Stocks Rally as Fed Pumps $40 Billion a Month Into Economy
LONDON -- European equities have been seeing a strong rally Friday, boosted by yesterday's announcement by the U.S. Federal Reserve that it would start a third round of asset purchase -- the so-called "QE3" -- with an open-ender pledge to pump $40 billion per month into the economy. Combined with the ongoing Operation Twist, this means until the end of the year the Fed will buy a total of $85 billion of assets a month.
As expected, U.S. retail sales and inflation data did little to shock the markets before the Wall Street open, and in Europe, the higher-beta peripheral countries have been seeing the greatest benefit, with the Spanish IBEX (INDEX: ^IBEX) up 2.3%.
As always, the following price moves are based on this morning's European trading.
The announcement by the Fed has had a broad sweeping impact across countries and industries today, with financial stocks and raw materials seeing some of the greatest strength. This includes Dutch lender ING Groep (NYS: ING) , which is up almost 4% today after the parliamentary elections in the country saw Liberal Prime Minister Mark Rutte re-elected, offering the best hope for "business as usual."
With the potential growth implications of QE3, commodity prices have been climbing throughout the session on hopes that demand will increase for raw materials. As a result, mining and energy stocks have been seeing strong demand, the classic proxy relationship leading to an influx from investors. This includes the steelmaking giant ArcelorMittal (NYS: MT) , which is up 8.3% as concerns over increased prices for iron ore -- a key ingredient in steel production -- are offset by hopes of growth demand for its products themselves.
In a somewhat paradoxical move, gold prices have been rallying today in line with other commodities as reduced demand for the economic safe haven has been countered by concerns that QE3 will result in increased inflationary pressure. In addition, the yellow metal has been benefiting from a slide in the U.S. dollar as the asset-purchasing weakens the strength of the greenback; the move is seen as effectively "printing money." With this, gold producers have been seeing similar gains to other miners, with Randgold Resources (NAS: GOLD) up 6% in London.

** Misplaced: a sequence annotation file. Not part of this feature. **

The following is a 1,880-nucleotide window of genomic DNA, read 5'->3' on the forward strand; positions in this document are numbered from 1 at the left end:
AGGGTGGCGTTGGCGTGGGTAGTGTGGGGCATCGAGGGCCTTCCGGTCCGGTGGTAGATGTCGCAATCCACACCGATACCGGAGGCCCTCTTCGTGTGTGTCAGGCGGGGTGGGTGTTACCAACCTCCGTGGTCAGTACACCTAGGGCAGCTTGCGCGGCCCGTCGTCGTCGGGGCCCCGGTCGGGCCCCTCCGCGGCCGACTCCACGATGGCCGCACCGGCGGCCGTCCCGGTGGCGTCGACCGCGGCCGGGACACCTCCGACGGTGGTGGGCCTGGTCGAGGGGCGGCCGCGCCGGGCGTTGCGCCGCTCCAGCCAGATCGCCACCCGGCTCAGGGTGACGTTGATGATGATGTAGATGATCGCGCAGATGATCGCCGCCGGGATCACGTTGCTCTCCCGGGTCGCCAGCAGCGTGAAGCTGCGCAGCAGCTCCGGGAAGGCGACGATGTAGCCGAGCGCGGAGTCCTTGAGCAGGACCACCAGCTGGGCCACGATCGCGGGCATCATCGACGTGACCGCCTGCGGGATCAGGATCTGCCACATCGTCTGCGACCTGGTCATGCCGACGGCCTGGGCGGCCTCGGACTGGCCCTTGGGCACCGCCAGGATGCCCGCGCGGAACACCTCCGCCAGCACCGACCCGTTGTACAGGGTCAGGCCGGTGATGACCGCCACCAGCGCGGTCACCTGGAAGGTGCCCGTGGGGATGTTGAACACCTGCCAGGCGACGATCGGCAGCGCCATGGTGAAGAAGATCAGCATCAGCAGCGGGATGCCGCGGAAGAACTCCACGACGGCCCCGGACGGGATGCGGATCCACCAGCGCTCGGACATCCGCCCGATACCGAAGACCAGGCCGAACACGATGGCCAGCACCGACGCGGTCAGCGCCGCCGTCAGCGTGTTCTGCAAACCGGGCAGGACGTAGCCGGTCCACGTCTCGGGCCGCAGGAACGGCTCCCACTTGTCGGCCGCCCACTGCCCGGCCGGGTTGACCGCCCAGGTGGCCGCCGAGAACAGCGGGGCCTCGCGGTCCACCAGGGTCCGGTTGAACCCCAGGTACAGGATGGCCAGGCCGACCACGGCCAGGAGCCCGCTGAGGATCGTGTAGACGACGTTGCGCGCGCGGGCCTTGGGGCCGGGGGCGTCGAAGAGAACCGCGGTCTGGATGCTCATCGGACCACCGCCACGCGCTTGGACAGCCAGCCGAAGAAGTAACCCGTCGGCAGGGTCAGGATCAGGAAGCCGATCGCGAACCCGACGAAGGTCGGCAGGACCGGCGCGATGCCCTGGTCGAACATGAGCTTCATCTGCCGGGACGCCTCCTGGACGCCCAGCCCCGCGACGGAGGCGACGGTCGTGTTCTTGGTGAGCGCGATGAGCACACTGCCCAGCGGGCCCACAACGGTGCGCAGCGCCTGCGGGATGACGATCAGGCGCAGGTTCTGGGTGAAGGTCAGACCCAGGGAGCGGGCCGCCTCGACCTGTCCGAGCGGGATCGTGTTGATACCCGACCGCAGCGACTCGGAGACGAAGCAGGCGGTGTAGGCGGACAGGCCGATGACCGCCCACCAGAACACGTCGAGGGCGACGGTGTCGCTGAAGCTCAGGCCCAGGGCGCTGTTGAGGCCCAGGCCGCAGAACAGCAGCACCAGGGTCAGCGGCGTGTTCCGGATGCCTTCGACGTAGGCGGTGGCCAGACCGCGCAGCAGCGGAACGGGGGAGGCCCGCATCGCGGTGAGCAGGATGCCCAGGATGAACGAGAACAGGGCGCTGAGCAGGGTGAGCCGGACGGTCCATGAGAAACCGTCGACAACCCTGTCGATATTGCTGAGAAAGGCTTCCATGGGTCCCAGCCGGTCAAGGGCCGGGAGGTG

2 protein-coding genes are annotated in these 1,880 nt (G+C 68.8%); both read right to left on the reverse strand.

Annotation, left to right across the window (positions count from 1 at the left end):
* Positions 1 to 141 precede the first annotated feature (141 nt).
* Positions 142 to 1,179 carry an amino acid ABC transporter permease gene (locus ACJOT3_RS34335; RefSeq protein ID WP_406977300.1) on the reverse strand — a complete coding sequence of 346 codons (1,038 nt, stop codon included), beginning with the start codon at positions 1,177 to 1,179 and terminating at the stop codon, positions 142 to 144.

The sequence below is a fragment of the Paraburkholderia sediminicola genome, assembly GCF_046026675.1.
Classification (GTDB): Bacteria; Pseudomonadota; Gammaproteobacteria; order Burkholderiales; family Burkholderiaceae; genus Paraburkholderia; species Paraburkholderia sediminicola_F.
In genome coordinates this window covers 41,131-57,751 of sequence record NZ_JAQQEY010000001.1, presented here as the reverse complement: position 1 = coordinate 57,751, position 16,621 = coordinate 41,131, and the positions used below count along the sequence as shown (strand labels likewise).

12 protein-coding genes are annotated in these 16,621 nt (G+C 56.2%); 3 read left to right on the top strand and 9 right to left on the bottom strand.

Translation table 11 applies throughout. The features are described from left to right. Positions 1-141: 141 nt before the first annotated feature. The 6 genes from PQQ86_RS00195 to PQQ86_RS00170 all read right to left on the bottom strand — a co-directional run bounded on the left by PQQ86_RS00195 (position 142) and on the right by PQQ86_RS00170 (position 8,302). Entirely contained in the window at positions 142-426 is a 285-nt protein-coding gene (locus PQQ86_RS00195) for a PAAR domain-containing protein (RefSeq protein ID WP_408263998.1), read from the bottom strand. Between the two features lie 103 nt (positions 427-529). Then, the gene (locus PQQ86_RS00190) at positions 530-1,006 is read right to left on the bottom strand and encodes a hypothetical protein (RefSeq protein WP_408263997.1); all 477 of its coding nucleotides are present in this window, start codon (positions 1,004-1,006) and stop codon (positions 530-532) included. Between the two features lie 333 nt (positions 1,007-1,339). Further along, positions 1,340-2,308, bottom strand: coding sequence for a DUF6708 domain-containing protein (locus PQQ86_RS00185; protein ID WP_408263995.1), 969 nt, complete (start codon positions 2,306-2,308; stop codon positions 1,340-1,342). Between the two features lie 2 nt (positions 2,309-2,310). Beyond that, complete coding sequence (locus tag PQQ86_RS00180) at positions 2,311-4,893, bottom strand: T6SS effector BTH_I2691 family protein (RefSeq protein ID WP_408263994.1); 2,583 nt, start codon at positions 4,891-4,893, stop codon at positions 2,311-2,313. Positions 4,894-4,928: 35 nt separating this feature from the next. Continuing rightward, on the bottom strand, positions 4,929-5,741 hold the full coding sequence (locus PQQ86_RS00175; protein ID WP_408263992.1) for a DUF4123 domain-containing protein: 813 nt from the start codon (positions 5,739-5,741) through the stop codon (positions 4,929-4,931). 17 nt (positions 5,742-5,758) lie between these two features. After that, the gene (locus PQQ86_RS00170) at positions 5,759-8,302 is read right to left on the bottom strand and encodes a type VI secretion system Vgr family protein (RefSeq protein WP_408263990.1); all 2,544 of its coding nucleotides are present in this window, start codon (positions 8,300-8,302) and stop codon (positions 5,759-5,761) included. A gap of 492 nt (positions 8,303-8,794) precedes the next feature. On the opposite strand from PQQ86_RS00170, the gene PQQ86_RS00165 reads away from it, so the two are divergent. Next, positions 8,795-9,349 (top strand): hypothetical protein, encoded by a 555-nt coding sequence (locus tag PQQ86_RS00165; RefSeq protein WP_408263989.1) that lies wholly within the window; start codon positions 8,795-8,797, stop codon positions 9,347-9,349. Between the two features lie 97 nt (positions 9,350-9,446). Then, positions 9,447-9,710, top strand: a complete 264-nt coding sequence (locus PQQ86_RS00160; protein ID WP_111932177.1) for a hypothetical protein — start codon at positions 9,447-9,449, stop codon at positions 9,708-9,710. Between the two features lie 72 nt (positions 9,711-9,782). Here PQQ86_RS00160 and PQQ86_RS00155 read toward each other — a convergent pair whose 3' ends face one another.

On a more negative note, one of the few companies seeing a negative performance on the continent today is GlaxoSmithKline (NYS: GSK) , down almost 2% after a report by The New England Journal of Medicine revealed that a whooping-cough vaccine sold by the company becomes less effective over time. The study showed that the vaccine, thought to fully inoculate a child, became less effective as subsequent doses were given each year, with children having a 42% increased risk of contracting whooping cough after receiving their fifth dose.
As always, this morning's European news saw some winners and losers -- and perhaps some European buying opportunities. Indeed, legendary investor Warren Buffett has recently spent more than $1 billion buying the stock of a prominent European large cap.
If you want to know why Buffett has bought into Europe, this special Motley Fool report -- "The One European Share Warren Buffett Loves" -- reveals everything, including the price he paid. You can download the report today for free, but hurry -- the report is available for a limited time only.
The Motley Fool is helping Europe invest. Better. And with the eurozone economy so uncertain, we're urging everyone to read "10 Steps To Making A Million In The Market" -- this report may transform your wealth. Click here now to request your free, no-obligation copy.
Further Motley Fool investment opportunities:
The article Stocks Rally as Fed Pumps $40 Billion a Month Into Economy originally appeared on Fool.com.Karl Loomes has no positions in the stocks mentioned above. The Motley Fool owns shares of GlaxoSmithKline and ArcelorMittal. Motley Fool newsletter services recommend GlaxoSmithKline. Try any of our Foolish newsletter services free for 30 days. We Fools may not all hold the same opinions, but we all believe that considering a diverse range of insights makes us better investors. The Motley Fool has a disclosure policy.
Copyright © 1995 - 2012 The Motley Fool, LLC. All rights reserved. The Motley Fool has a disclosure policy.